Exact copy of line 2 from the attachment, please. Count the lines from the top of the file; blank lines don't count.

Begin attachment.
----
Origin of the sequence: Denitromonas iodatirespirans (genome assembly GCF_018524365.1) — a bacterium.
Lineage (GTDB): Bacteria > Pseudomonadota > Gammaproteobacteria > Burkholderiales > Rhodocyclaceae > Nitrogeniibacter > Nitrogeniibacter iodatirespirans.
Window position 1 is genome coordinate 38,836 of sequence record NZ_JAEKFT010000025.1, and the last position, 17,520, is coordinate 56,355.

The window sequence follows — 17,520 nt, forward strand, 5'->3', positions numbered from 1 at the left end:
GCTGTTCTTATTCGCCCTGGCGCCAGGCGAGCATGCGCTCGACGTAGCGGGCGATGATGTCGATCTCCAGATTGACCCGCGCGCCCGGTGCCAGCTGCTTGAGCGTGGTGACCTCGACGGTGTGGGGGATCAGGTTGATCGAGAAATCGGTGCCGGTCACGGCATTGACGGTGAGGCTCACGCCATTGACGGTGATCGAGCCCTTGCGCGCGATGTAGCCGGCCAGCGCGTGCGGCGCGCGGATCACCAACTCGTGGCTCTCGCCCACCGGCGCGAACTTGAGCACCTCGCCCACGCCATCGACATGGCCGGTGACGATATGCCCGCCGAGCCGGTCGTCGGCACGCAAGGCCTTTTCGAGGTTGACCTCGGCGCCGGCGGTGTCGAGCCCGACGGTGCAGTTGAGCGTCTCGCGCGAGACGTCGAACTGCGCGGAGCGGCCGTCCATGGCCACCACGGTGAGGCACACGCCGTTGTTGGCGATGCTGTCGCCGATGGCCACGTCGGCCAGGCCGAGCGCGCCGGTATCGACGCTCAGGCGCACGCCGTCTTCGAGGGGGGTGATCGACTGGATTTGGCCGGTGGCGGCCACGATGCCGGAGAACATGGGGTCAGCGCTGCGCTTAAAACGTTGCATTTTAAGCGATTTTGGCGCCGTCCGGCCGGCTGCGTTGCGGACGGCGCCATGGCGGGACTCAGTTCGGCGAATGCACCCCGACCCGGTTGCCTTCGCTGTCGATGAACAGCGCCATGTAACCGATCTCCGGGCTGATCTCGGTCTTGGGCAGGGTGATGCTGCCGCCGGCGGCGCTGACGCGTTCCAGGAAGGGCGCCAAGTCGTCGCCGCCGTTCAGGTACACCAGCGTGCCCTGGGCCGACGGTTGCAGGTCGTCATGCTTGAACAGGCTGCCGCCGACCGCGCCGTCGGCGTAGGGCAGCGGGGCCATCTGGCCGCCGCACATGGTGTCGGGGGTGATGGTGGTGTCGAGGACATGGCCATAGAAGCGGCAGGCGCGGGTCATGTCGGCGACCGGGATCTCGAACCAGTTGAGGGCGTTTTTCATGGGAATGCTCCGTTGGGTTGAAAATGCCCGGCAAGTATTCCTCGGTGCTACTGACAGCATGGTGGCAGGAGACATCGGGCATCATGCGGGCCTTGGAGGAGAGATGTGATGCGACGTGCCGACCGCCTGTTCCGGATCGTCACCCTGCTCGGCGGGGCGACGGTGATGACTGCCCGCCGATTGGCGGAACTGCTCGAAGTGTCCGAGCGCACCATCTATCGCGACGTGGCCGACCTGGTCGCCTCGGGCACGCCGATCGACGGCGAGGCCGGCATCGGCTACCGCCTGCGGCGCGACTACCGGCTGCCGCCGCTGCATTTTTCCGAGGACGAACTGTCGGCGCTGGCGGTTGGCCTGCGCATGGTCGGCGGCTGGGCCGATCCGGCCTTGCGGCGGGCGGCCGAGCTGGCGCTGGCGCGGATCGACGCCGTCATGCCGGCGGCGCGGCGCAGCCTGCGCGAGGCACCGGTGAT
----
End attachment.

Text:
Lineage (GTDB): Bacteria > Pseudomonadota > Gammaproteobacteria > Burkholderiales > Rhodocyclaceae > Nitrogeniibacter > Nitrogeniibacter iodatirespirans.